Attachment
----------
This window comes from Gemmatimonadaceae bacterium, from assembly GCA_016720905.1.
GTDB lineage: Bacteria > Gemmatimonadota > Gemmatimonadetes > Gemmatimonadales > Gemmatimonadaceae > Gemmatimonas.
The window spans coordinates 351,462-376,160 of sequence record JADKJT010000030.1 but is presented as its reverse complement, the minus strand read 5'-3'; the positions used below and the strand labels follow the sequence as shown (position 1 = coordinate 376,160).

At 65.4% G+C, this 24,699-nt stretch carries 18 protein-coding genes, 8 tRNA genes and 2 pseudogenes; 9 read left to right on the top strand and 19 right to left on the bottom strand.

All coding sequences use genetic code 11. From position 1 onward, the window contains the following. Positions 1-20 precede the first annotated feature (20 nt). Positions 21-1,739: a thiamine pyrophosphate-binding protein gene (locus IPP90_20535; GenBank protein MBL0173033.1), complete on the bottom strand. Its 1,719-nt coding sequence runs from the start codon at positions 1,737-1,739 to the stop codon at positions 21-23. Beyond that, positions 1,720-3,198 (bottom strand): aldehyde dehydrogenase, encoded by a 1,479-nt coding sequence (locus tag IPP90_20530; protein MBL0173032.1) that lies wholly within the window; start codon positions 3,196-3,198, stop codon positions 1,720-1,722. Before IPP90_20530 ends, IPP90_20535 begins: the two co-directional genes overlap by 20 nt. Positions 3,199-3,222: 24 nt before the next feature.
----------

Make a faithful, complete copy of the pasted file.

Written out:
This window comes from Gemmatimonadaceae bacterium, from assembly GCA_016720905.1.
GTDB lineage: Bacteria > Gemmatimonadota > Gemmatimonadetes > Gemmatimonadales > Gemmatimonadaceae > Gemmatimonas.
The window spans coordinates 351,462-376,160 of sequence record JADKJT010000030.1 but is presented as its reverse complement, the minus strand read 5'-3'; the positions used below and the strand labels follow the sequence as shown (position 1 = coordinate 376,160).

At 65.4% G+C, this 24,699-nt stretch carries 18 protein-coding genes, 8 tRNA genes and 2 pseudogenes; 9 read left to right on the top strand and 19 right to left on the bottom strand.

All coding sequences use genetic code 11. From position 1 onward, the window contains the following. Positions 1-20 precede the first annotated feature (20 nt). Positions 21-1,739: a thiamine pyrophosphate-binding protein gene (locus IPP90_20535; GenBank protein MBL0173033.1), complete on the bottom strand. Its 1,719-nt coding sequence runs from the start codon at positions 1,737-1,739 to the stop codon at positions 21-23. Beyond that, positions 1,720-3,198 (bottom strand): aldehyde dehydrogenase, encoded by a 1,479-nt coding sequence (locus tag IPP90_20530; protein MBL0173032.1) that lies wholly within the window; start codon positions 3,196-3,198, stop codon positions 1,720-1,722. Before IPP90_20530 ends, IPP90_20535 begins: the two co-directional genes overlap by 20 nt. Positions 3,199-3,222: 24 nt before the next feature.